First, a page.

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Acupuncture = Placebo. AGAIN.

30 March 2011

I wrote this just a few days ago, but it looks like I’ve missed the boat by not publishing immediately. The misleading headlines are already appearing:

Mark my words: that is NOT what the data show. A more accurate headline would read:

  • Real acupuncture no more effective than placebo treatment.

But before you get all up in arms about the sorry state of science journalism, let me assure you that it’s not really the reporters’ or editors’ fault. At least, not completely. In this case, the press release itself uses misleading language, with a headline claiming that “Acupuncture is equally effective with simulated needles.” So the average journalist should be forgiven for thinking that this study supports the validity of acupuncture—which it most certainly does not.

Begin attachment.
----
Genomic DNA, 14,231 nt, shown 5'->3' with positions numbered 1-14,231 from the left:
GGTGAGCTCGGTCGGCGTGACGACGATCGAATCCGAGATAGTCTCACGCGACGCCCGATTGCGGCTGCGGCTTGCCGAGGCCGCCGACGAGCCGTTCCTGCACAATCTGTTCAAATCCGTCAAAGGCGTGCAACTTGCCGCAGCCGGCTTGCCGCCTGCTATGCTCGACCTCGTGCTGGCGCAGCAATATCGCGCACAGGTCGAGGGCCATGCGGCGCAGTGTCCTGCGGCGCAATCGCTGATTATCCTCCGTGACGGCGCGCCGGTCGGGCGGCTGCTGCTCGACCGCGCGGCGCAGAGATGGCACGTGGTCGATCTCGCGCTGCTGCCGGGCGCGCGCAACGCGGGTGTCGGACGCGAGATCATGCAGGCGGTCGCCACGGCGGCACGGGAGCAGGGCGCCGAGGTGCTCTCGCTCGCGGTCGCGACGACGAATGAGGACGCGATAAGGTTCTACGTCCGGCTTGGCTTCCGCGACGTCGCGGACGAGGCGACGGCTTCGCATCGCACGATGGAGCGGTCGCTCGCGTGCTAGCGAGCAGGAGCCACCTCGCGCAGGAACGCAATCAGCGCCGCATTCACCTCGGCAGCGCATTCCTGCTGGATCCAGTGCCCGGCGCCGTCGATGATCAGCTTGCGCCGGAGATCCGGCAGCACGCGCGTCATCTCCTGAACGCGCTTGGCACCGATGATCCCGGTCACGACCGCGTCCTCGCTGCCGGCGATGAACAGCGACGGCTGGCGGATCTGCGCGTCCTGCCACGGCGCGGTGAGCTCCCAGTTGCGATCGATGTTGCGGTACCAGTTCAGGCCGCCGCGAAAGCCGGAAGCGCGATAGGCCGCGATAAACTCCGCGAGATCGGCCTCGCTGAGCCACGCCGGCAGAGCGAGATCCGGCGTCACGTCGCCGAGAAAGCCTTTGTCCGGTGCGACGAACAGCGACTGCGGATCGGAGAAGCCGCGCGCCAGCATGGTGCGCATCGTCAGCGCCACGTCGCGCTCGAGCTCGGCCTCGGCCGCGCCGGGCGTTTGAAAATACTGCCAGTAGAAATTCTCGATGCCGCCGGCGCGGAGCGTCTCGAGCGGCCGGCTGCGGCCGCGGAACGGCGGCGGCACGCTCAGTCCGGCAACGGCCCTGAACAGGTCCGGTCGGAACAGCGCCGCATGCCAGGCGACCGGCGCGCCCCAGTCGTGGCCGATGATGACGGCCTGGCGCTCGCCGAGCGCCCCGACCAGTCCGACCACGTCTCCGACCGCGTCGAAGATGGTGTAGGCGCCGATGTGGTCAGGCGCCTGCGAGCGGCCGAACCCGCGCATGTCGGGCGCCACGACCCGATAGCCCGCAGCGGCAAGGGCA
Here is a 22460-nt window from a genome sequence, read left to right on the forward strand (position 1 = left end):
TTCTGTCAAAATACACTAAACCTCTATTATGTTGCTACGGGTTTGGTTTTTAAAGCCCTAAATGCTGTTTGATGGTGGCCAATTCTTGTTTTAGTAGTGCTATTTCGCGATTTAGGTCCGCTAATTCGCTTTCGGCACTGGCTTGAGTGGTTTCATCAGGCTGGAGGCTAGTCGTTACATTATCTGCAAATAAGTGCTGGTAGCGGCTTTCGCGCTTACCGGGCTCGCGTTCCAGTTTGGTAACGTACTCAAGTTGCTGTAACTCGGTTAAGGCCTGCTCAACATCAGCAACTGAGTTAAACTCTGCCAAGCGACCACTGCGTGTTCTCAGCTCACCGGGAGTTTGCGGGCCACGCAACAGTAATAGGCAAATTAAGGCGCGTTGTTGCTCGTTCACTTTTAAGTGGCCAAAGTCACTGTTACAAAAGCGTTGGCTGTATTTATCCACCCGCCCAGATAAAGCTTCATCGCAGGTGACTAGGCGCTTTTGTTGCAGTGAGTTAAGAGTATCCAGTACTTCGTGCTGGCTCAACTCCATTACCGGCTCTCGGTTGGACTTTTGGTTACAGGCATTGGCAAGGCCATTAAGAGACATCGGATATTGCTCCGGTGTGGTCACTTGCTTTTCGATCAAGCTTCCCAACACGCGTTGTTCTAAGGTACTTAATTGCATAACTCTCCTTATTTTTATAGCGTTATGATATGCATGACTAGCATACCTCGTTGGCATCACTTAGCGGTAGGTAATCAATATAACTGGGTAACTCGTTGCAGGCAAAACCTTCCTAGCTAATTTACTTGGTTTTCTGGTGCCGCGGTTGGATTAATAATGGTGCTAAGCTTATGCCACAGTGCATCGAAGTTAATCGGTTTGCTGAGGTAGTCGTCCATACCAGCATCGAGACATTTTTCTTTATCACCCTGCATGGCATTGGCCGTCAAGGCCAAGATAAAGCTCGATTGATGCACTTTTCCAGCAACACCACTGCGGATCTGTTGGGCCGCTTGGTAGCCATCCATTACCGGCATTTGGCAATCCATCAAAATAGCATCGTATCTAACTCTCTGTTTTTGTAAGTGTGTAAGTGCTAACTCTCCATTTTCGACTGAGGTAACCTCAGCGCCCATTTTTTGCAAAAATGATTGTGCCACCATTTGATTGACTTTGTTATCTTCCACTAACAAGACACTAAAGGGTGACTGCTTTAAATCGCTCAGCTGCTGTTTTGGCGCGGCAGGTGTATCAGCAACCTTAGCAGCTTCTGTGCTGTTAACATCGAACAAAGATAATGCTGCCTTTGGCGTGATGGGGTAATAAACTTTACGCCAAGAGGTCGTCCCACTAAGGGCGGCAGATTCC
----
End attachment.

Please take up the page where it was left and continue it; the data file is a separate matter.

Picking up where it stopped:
So what’s the real story?

Acupuncture often looks like science-based medicine. It's not. (NYCTCM Acupuncture Clinic visit, via Flickr user NYCTCM)

A new study from Karolinska Institute in Sweden used acupuncture as a treatment to reduce nausea in cancer patients undergoing radiation therapy. All patients received standard nausea-reducing drugs called ‘antiemetics.’

In addition, about half of the patients were given a simple acupuncture treatment several times a week. This involved having a short needle poked into their skin just above their wrists, at an acupuncture point traditionally believed to reduce nausea.

The other half of the patients received a similar treatment on the same schedule, but the needles were placed several inches away from the traditional acupuncture point, and did not penetrate the skin. Patients couldn’t tell which group they were in because the needles were encased in opaque sheathes, and the pricking sensation on the skin was basically identical.